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Qualifying report

Rosenqvist, Palou claim heat poles for IndyCar $1m challenge race

Felix Rosenqvist and Alex Palou earned poles for their respective IndyCar heat races in Sunday’s $1m challenge at The Thermal Club.

Felix Rosenqvist, Meyer Shank Racing Honda

Jake Galstad / Motorsport Images

The #60 Meyer Shank Racing Honda of Rosenqvist vaulted to over his rivals in 1m38.5831s around the 3.067-mile, 17-turn road course to seize control of the opening group.

Palou, the reigning and two-time IndyCar Series champion, continued to further establish his strong pace in the weekend’s testing after pushing a lap of 1m38.5675s to lead the second group.

Group 1

Chip Ganassi Racing’s Scott Dixon set the early mark of the eight-minute qualifying bout, nailing a lap of 1m39.7074s.

However, Dixon’s time at the top was brief as Christian Lundgaard (Rahal Letterman Lanigan Racing), who led the final test session earlier in the day, jumped to the lead with less than two minutes remaining.

Moments later, Team Penske’s Scott McLaughlin relegated both and assumed the top spot with a minute left. A mere few second later, Rosenqvist delivered his pole-winning run.

Ed Carpenter Racing’s Rinus VeeKay slotted third, pushing Lundgaard to fourth. 

Rosenqvist ended up claiming the pole by only 0.0237s over McLaughlin and 0.0452s ahead of VeeKay.

Heat 1 pole sitter Felix Rosenqvist, Meyer Shank Racing Honda

Heat 1 pole sitter Felix Rosenqvist, Meyer Shank Racing Honda

Photo by: Michael L. Levitt / Motorsport Images

The Team Penske duo of Josef Newgarden and Will Power came across fifth and sixth, respectively, which pushed the Juncos Hollinger Racing tandem of Romain Grosjean and Agustin Canapino to seventh and eighth.

The rotation among the group left Dixon, the six-time IndyCar Series champion, falling to ninth. AJ Foyt Racing’s Santino Ferrucci was tenth.

Colton Herta (Andretti Global) was left abandoning an earlier run after dirt was thrown on the track from another competitor and never recovered to challenge a lap to make the top six, ending up 11th.

Dale Coyne Racing rookie Nolan Siegel, who competes full-time in Indy NXT, stood as high as second in the group in the early going before fading to 12th.

Kyle Kirkwood encountered similar issues as Herta, his Andretti team-mate, with having to abort an early effort and not able to attack a quick lap, locking in 13th.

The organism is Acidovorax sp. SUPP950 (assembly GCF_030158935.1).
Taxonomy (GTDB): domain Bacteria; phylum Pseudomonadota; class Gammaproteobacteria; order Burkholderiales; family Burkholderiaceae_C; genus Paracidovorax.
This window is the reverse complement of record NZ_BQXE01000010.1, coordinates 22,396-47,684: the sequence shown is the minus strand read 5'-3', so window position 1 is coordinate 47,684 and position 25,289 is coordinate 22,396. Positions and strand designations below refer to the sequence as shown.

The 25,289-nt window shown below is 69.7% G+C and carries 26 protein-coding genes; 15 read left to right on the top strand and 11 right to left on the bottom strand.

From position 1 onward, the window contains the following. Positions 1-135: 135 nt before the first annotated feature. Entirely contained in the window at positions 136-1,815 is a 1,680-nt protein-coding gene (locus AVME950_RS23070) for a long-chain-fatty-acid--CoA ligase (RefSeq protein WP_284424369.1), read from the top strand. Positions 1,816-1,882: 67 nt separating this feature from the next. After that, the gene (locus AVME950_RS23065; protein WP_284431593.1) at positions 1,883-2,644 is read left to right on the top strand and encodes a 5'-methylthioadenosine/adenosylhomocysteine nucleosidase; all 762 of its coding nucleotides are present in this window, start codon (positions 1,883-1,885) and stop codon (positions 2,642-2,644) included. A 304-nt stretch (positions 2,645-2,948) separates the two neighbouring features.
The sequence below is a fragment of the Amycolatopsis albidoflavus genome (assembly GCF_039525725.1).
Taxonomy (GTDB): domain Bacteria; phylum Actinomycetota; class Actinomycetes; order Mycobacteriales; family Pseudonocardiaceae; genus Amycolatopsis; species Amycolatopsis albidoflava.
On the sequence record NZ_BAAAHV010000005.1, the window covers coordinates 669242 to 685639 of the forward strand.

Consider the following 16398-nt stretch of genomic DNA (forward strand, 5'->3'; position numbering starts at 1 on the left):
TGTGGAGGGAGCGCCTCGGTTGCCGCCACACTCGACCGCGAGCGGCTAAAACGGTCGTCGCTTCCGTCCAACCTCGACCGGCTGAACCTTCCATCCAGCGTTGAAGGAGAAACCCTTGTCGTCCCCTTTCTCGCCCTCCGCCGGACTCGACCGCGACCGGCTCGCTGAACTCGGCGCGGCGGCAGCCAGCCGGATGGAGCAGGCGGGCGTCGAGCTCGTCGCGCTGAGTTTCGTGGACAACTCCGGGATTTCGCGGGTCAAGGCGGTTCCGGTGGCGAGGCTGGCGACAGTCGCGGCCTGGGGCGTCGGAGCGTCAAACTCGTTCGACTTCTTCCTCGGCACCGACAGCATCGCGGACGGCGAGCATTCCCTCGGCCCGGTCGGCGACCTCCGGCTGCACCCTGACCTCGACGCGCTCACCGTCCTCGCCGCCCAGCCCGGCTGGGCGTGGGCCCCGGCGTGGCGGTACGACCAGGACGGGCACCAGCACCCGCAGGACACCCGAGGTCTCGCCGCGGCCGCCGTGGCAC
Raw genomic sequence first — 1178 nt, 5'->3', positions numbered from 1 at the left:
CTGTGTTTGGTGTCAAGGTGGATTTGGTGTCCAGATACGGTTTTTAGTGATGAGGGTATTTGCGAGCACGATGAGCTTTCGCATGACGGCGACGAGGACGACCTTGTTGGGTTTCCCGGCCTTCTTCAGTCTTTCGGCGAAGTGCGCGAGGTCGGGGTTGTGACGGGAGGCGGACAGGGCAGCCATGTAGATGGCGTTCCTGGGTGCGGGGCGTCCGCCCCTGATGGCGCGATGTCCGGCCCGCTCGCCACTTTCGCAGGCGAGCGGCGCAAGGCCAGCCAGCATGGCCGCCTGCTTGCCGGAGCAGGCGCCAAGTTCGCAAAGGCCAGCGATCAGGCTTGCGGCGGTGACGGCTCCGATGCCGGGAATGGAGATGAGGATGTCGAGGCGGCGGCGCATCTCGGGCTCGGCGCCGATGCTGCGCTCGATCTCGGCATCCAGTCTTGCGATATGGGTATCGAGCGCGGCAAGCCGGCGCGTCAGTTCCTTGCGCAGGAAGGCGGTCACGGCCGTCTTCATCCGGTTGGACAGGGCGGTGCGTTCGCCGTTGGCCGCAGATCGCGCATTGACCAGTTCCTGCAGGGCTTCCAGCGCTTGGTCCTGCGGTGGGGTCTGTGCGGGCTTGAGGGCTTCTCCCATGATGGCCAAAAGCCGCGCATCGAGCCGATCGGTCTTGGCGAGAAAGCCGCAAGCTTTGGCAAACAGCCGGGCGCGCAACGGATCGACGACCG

Sting Ray Robb (AJ Foyt Racing) wrapped up the group in 14th.

Group 2

The furious start to the second group saw Arrow McLaren set the early mark with Pato O’Ward hitting a 1m39.4293s flyer with three minutes remaining, but then knocked down a minute later by temporary team-mate Callum Ilott’s lap of 1m39.2527.

Andretti Global’s Marcus Ericsson was pressing for a quick lap until he appeared to hit a bump in Turn 8, which led to the rear of his #28 Honda to kick out and back into the tyre barrier. The incident brought out the red flag with one 1m19s remaining.

When the session resumed, Chip Ganassi Racing (CGR) established themselves as the trio of Palou, Marcus Armstrong and rookie Linus Lundqvist vaulted to the top three spots.

Heat 2 pole sitter Alex Palou, Chip Ganassi Racing Honda

Heat 2 pole sitter Alex Palou, Chip Ganassi Racing Honda

Photo by: Michael L. Levitt / Motorsport Images

Lundqvist held that spot until Graham Rahal’s #15 Rahal Letterman Lanigan Racing Honda pulled off a late surge to claim third.

Meyer Shank Racing’s Tom Blomqvist was able to slot fifth, behind Lundqvist. Pietro Fittipaldi (Rahal Letterman Lanigan Racing) stormed to sixth.

Despite early pace by Arrow McLaren, all faded from seventh through ninth led by Alexander Rossi, then Ilott and followed by O’Ward.

Another CGR rookie, Kyffin Simpson, was able to secure 10thChristian Rasmussen (Ed Carpenter Racing), rookie Colin Braun (Dale Coyne Racing), and Ericsson rounded out the rest of the group in 11th, 12th  and 13th.

But it all counts for Sunday's prize-giving race, a non-points paying event, that marks the first time since Surfers Paradise 2008 that an IndyCar a race does not count toward the championship.

Each qualifying has set the grid for the heat races, which haven’t been seen in IndyCar since 2013 at Iowa, and will determine the 12-car field for the event’s ultimate prize race.

The top six will advance from each heat, which will consist of 10 laps or be timed at 20 minutes.

Pole position and odd number starting positions for the main event will be determined by the heat race winner, with the fastest time from qualifications occupying the pole and the remainder of that heat race lined up in positions 3, 5, 7, 9 and 11.

A total of 20 laps will be divided into two 10-lap sprint segments, with a 10-minute break at the halfway mark during which fuel can be added, while adjustments can be made to the tyre pressure, as well as front and rear wings.

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